No footballer likes being on the subs bench, but a grassroots experiment appears to have given that traditional feature the red card.
For the past 12 months, hundreds of teams and thousands of players have had a taste of rolling subs.
It's a system that involves unlimited changes during the 90 minutes, and even allows players who have left the field to return.
Sky Sports News visited matches in the Rochdale and District Sunday League and found overwhelming support for the pilot project.
It's halfway through a two-year trial after being approved by the International FA board.
We spoke to managers as they wrote out the dreaded team-sheet, which in the past would confirm a player's worst fear....he hadn't made the starting eleven.
Now players know that they almost certainly will get a game of some sorts thanks to the rolling idea.
Michael Thomas, manager of Rochdale Nomads said: "It's the best thing the league has ever done.
"We had 18 players at the start of the season, so we could send a couple home, and know that all the rest would get a game which is what it is all about."
The scheme has helped managers cope with tiredness and injuries among their players, but above all means that anyone who makes the effort to leave their bed on a Sunday morning won't have to spend all the game frozen on the touchline.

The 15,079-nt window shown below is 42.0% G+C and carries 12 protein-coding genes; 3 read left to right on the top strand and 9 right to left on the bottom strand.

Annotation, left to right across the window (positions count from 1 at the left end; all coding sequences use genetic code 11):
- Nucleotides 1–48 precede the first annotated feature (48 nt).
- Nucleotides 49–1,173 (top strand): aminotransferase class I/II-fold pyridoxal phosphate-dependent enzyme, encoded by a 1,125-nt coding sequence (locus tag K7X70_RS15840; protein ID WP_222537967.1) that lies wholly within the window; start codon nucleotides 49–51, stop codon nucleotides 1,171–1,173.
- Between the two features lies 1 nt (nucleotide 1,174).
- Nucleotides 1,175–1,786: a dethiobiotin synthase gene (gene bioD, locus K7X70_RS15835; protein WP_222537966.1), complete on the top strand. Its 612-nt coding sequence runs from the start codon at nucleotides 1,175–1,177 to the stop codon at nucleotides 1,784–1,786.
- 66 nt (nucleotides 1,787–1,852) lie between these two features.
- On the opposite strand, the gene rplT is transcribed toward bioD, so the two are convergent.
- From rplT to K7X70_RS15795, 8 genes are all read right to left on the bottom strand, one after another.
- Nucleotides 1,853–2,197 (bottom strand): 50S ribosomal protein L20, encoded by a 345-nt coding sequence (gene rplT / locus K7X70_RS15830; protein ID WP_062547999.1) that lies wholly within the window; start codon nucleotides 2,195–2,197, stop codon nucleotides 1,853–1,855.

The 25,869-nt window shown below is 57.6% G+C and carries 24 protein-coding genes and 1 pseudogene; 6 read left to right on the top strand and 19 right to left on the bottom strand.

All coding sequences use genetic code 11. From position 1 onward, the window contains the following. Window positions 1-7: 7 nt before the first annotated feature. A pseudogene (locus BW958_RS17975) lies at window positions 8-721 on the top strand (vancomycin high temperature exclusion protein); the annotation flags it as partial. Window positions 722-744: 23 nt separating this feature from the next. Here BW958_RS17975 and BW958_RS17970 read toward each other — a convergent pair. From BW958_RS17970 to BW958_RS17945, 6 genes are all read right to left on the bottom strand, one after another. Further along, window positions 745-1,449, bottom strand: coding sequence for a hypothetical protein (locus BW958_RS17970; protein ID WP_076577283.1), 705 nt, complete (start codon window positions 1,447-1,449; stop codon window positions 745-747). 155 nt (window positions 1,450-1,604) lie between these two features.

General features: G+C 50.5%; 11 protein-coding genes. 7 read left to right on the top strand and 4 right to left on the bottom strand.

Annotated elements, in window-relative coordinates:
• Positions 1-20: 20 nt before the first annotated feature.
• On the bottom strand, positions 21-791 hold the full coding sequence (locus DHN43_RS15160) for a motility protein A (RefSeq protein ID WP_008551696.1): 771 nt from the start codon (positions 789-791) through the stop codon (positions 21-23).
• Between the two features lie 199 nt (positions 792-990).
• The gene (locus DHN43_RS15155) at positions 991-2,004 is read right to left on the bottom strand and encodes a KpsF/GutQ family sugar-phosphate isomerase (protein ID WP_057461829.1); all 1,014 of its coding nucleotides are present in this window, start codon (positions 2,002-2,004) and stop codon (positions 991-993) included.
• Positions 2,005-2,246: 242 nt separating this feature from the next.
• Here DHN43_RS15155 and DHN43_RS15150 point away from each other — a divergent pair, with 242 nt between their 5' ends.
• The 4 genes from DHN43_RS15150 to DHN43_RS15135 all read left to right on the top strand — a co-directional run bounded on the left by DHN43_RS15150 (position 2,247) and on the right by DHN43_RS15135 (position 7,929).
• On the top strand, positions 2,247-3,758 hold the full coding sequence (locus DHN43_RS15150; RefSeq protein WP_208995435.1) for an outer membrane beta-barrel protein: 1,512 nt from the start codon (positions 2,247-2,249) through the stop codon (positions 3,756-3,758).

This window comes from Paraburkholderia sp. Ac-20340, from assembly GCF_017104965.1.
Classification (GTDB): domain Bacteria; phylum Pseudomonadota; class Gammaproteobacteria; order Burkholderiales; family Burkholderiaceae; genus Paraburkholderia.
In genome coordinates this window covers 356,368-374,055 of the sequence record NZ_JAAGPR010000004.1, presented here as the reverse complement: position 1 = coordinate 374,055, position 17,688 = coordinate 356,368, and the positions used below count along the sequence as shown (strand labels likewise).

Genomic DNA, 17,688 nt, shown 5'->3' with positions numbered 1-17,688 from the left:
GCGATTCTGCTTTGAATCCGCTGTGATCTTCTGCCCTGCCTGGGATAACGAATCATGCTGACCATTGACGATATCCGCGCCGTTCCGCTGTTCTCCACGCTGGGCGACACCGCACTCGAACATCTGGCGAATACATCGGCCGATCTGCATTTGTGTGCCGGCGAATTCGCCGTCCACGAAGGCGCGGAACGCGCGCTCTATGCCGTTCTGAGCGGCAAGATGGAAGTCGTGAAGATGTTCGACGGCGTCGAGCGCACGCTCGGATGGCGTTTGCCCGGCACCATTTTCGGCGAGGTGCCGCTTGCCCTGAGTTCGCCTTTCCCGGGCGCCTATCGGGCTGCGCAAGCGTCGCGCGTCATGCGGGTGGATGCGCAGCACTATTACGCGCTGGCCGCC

There are some minor disadvantages. Referees have to work overtime noting own the names of all those who leave and enter the field of play, so they are going through plenty of ink.
In theory, they should also add on time at the end of each half to account for each substitution.
But referee David Szuminski told us: "It's a win-win situation and just helps when there's a niggle in the game. A player can be taken off for five minutes to calm down. It's another tool we can use besides our yellow and red cards, and just helps all round with the respect campaign and communication with managers. "
Latest figures from the English FA show that the Rochdale experience is being repeated nationwide.
Last season, 178 leagues, involving 5,470 teams and 140,000 players took part in the experiment. This season it's 214 leagues, 6,740 teams and 165,000 players.
The international board has already approved a further 12 months for the trial, so those numbers are expected to rise even further.
Trevor Jones, president of the Rochdale Sunday League, believes that along with increased technology, the rolling subs idea can only be good for the long term future of football. He confidently predicts that his local league guinea pigs will pave the way for a much wider use of the scheme.
He said: "I am sure it will happen, and can see the idea being adopted by the Football League, and even international football in years to come. "
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Is rolling subs a good idea?